Alzheimer's sufferer Ken Godward, 76, and cancer patient Roger Lamb, 79, died after they were beaten by 70-year-old Harry Bosomworth with a walking stick at St James's University
Hospital in Leeds on February 28 2015.
Mr Bosomworth's stepdaughter Rita Martin previously told the inquest he had been diagnosed with schizophrenia in 1962 and had been stable for more than 50 years but was denied his
anti-psychotic medication in hospital despite her repeated requests.
Helen Christodoulidos, a director of nursing at Leeds Teaching Hospitals NHS Trust, was close to tears as she told the inquest into Mr Godward and Mr Lamb's deaths: "I do want to say to
families how sorry we are - I'm sorry we did not hear and how hard we have worked to make things different and better and that we didn't foresee what was going to happen
and we will continue to make improvements."
Ms Christodoulidos said the trust has since introduced a number of initiatives to make it as "easy as possible" for relatives and patients to talk to hospital staff about any worries and
She said changes include extending visiting times and launching a promotional campaign with posters on every ward informing relatives how to contact a sister or matron if they have
raised an issue and are not satisfied with the response from staff on wards.
Ms Christodoulidos said the trust's formal complaint process has been overhauled and every letter from the trust responding to complaints now includes an offer for trust representatives
to meet with relatives.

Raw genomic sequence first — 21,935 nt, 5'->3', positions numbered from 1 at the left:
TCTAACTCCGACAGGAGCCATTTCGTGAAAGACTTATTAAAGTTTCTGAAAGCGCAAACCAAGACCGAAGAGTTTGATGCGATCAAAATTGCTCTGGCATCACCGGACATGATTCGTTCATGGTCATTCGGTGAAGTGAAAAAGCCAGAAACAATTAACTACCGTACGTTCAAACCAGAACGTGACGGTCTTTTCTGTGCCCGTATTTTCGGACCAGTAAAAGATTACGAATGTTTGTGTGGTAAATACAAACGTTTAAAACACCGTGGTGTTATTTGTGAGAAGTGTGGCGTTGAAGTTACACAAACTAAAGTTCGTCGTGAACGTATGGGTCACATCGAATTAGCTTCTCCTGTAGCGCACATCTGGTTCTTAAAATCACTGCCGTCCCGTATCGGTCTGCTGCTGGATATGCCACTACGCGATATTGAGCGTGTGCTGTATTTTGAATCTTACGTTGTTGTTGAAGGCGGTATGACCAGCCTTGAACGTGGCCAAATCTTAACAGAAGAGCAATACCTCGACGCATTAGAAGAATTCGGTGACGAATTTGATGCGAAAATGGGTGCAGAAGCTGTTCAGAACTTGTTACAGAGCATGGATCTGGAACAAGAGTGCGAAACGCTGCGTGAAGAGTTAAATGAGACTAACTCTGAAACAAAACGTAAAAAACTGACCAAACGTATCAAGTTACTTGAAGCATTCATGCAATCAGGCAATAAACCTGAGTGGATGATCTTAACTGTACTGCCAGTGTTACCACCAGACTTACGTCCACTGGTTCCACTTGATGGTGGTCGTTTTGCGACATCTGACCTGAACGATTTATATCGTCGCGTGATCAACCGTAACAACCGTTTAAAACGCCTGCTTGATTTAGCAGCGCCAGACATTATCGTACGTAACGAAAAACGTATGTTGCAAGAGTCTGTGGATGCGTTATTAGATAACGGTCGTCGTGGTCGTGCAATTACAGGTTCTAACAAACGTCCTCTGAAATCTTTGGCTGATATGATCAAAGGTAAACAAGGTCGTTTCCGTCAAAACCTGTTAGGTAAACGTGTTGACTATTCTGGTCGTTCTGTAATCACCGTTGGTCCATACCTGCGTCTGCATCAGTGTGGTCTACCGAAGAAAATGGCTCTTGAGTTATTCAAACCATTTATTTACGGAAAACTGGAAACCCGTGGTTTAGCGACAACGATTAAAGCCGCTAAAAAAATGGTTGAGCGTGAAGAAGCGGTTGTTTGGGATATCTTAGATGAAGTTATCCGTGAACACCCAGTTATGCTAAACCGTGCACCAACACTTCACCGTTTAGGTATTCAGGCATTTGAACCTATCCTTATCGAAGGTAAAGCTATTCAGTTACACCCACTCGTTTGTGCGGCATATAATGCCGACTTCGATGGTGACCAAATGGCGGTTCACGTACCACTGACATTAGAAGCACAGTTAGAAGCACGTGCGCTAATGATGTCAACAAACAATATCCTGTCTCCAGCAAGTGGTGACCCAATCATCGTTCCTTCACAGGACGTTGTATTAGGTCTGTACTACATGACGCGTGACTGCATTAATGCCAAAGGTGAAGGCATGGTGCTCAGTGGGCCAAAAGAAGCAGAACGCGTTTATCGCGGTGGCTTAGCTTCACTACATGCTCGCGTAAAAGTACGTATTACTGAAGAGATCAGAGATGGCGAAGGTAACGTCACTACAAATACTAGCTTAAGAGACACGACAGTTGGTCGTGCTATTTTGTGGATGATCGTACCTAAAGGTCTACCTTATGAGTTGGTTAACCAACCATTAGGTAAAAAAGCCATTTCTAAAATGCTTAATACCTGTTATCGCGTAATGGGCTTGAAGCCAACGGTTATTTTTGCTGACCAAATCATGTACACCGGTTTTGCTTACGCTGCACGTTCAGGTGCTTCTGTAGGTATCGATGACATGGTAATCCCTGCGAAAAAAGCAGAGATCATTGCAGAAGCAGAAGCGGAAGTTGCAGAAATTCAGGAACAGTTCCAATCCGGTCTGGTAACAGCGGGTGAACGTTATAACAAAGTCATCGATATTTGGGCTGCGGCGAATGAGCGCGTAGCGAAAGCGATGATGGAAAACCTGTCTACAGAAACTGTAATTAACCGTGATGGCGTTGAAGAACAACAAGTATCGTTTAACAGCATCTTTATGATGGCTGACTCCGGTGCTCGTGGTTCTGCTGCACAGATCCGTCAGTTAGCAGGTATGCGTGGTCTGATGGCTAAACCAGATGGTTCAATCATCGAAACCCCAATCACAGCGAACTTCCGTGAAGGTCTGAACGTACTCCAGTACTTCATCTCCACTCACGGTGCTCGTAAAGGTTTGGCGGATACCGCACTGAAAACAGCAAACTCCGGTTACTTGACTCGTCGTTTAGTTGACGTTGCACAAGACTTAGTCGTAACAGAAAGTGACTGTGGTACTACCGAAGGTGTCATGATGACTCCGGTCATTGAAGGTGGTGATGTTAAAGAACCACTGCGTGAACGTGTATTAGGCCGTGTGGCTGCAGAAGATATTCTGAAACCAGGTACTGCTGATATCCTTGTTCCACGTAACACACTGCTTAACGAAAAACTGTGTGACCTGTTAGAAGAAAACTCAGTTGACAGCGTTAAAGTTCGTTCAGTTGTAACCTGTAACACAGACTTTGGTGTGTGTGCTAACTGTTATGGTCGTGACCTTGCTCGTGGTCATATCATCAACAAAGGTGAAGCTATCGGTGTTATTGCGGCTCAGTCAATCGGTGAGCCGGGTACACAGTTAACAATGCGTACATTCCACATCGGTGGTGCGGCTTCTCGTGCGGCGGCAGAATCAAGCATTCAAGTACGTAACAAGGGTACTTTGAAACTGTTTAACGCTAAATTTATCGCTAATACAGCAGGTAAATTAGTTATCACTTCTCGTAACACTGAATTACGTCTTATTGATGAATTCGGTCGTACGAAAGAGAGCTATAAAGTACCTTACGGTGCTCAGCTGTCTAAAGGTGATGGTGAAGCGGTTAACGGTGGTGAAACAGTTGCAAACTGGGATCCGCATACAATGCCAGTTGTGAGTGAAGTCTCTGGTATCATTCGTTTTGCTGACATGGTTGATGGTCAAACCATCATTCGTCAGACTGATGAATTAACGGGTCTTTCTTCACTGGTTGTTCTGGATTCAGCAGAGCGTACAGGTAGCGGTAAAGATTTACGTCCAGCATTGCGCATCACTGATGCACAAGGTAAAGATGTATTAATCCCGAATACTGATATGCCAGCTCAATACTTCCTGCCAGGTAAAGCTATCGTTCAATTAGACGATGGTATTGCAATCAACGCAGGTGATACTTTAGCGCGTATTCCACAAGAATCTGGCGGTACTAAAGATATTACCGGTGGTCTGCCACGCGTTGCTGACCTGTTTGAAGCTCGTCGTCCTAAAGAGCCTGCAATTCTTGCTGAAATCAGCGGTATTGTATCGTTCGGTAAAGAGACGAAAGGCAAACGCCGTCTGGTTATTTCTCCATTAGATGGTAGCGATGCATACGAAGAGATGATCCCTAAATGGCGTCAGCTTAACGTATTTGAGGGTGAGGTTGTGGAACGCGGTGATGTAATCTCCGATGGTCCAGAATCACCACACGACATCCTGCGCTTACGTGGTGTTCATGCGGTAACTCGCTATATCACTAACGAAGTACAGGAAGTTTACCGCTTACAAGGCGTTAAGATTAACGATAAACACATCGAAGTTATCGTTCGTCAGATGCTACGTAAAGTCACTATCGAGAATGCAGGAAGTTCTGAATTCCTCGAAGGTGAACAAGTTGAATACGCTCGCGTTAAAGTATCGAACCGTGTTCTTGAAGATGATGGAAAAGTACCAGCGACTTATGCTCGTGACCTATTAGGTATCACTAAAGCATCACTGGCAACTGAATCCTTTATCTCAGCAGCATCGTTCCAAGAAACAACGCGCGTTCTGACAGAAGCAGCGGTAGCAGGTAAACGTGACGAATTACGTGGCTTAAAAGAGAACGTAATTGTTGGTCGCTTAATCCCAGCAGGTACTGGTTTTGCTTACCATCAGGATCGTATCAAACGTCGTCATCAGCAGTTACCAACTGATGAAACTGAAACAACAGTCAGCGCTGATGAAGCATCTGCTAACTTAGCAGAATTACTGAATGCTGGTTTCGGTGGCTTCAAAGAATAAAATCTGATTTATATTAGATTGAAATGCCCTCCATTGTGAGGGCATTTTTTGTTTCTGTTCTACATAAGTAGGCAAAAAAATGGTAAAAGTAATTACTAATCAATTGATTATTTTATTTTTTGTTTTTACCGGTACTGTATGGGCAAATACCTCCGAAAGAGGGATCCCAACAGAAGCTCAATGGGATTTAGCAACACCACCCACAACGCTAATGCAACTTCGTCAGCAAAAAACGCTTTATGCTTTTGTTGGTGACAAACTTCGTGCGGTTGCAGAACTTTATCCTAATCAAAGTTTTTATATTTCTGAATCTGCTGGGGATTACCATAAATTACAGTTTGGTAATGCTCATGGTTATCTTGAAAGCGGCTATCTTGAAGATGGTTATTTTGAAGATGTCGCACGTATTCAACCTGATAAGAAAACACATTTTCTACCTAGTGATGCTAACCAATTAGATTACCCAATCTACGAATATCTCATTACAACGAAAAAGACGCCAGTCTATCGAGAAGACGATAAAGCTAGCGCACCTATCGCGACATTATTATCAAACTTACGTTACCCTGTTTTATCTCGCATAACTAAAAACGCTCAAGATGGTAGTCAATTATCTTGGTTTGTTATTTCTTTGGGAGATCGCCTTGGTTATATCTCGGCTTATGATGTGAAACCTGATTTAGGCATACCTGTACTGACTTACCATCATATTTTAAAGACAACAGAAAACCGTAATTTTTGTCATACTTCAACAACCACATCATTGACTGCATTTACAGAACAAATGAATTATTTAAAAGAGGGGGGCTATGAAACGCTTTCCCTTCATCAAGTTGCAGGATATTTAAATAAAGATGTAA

She said "safety huddles" have been introduced on all wards where hospital staff gather and discus all patients and ask if there has been any violence or aggressive behaviour on wards
in the previous 24 hours.
Ms Christodoulidos said consultants' ward rounds are now carried out daily compared to the previous twice-weekly ward rounds.
The inquest has heard staff at St James's Hospital were not aware Mr Bosomworth had been taking ant-psychotic medication olanzapine when he was admitted to the hospital on
January 27 2015.
The inquest was told Mr Bosomworth, who had throat cancer, suffered a seizure in hospital on February 2 and on February 12 he was discharged to a care home without his
stepdaughter's knowledge and suffered a psychotic episode while there.
He was re-admitted to St James's Hospital on February 19 and assessed by mental health services on February 22.
The inquest heard he was not given olanzapine in hospital until February 24, when he was given a lower dose then he had previously taken.
Mr Bosomworth refused to take the medication the following day.
The attack happened on February 28 2015.
Psychiatrist Dr Susanna Waddingham told the inquest Mr Bosomworth had a further "significant seizure" within 24-hours of restarting on olanzapine.
She said a decision was taken to give Mr Bosomoworth a lower dose of olanzapine because he was not deemed a risk to others but was at risk of further fitting episodes and falling while
on the medication.
Dr Waddingham said the plan was to introduce higher doses gradually and said it would have been "pretty wreckless" to introduce a higher dose at that time
After the attack, Mr Bosomworth was sectioned under the Mental Health Act.
Mr Bosomworth died of throat cancer in June 2015 after being diagnosed around two years previously.
The inquest was previously told Mr Lamb had stepped in to help Mr Godward when he was being attacked.
Mr Godward's daughter-in-law Lisa Dixon told the inquest she spoke to Mr Lamb in hospital before he died and commended his bravery.
Mr Godward died on March 3, 2015, from sepsis due to pneumonia with underlying Alzheimer's.
Mr Lamb died on March 5 from a chest infection due to a fracture of the right hip which ultimately occurred as a result of blunt force trauma.
The inquest continues.